Figure 8.

Comparison of trailing edge bluntness noise using present approach to those predicted by BPM original, BPM modified [9]) and its validation with experimental data from Siemens SWT 2.3 MW and GE 1.5sle turbines at wind speed of 8 m/s for trailing edge thickness of 0.1% chord.

In this section we present results for the turbulent boundary layer vortex shedding noise from a 2 MW horizontal axis wind turbine blade using original BPM model predictions and compare them with OSPL (overall sound power level) experiment data obtained for GE 1.5sle, Siemens SWT 2.3 MW machines. All the computations were done in MATLAB 2020b software, for a wind speed of 7 m/s and 10 m/s at blade pitch angle of 3.5o and trailing edge thickness taken ∼0.1% chord length. Figure 9 shows the Strouhal number, St”’ computed in terms of displacement thickness, δ*, for wind speeds of 7 m/s and 10 m/s respectively. The maximum value for St”’ was found to be 2.2 and 4.16 for wind speeds of 7 m/s and 10 m/s at frequency f ∼ 10 kHz, where the turbulent boundary layer trailing edge bluntness noise produces peak tonal amplitude.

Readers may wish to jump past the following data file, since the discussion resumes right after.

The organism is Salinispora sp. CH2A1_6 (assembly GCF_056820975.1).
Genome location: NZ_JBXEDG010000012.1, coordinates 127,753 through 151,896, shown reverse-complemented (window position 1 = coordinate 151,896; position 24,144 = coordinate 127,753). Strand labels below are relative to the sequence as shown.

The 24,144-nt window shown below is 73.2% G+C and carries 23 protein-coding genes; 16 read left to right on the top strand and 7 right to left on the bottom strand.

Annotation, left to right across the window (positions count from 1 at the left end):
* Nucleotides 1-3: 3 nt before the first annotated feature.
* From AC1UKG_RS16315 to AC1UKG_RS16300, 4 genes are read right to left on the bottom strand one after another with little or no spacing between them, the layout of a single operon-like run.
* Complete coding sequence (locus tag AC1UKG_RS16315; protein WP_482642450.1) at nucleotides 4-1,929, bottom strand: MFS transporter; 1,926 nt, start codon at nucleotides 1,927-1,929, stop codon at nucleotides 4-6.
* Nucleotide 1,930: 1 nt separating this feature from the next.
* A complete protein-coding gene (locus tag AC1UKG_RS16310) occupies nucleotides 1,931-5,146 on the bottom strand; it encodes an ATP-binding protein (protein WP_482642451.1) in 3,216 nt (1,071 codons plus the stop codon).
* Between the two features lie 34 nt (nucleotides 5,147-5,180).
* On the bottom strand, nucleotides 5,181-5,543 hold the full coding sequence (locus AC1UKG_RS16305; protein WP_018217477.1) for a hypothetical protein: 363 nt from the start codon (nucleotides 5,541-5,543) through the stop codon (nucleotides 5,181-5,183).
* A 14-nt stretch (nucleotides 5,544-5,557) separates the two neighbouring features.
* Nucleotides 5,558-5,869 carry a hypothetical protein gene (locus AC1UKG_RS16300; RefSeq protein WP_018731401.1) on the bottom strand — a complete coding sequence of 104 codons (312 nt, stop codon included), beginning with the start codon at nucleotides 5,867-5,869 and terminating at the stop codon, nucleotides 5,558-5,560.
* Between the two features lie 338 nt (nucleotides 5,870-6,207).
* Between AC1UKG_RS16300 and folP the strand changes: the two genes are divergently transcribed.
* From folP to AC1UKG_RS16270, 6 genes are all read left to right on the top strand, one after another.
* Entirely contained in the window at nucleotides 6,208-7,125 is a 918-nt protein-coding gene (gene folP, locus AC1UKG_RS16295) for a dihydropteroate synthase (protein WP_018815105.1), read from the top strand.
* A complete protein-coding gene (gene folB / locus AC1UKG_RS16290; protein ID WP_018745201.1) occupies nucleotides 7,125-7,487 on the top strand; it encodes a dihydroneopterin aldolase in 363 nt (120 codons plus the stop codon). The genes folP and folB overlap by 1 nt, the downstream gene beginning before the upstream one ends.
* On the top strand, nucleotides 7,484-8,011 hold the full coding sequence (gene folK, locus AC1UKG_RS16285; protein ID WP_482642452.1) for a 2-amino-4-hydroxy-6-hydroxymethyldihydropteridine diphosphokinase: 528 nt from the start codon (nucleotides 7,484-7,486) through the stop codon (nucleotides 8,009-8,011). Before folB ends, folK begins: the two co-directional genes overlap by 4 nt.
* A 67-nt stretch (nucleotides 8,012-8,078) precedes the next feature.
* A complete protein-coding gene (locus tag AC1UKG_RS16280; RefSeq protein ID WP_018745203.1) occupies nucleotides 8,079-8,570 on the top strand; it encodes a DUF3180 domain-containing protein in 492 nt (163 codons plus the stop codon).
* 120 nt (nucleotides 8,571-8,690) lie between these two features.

Figure 9.

Illustration of Strouhal number, St”’ as function of displacement thickness, δ*, at wind speeds of 7 m/s and 10 m/s.

Figure 10(a) and (b) shows the trailing edge bluntness peak from original BPM model as a broad band hump that agrees well within 5% of experiment validation data for GE 1.5sle, Siemens 2.3 MW turbines for wind speed of 7 m/s and 10 m/s at trailing edge thickness of 0.1% local blade chord length. For frequencies below 1 kHz, the turbulent boundary layer trailing edge noise dominates with a peak value of 96 dB that is obtained using measured data of experiment turbines. The tonal peak of trailing edge bluntness noise computed from the original BPM model was found to be ∼82 dB for wind speed of 7 m/s and 96 dB for wind speed of 10 m/s.

Figure 10.

Validation of the computed BPM-turbulent boundary layer vortex shedding noise (TEB-VS), for a blade length of 38 m, 2 MW turbine having trailing edge thickness of 0.1%c with OSPL measured data of GE-1.5sle, Siemens 2.3 MW (Pieter), Siemens 2.3 MW (Pedersen) of blade length 47 m at two different wind speeds of (a) 7 m/s (b) 10 m/s.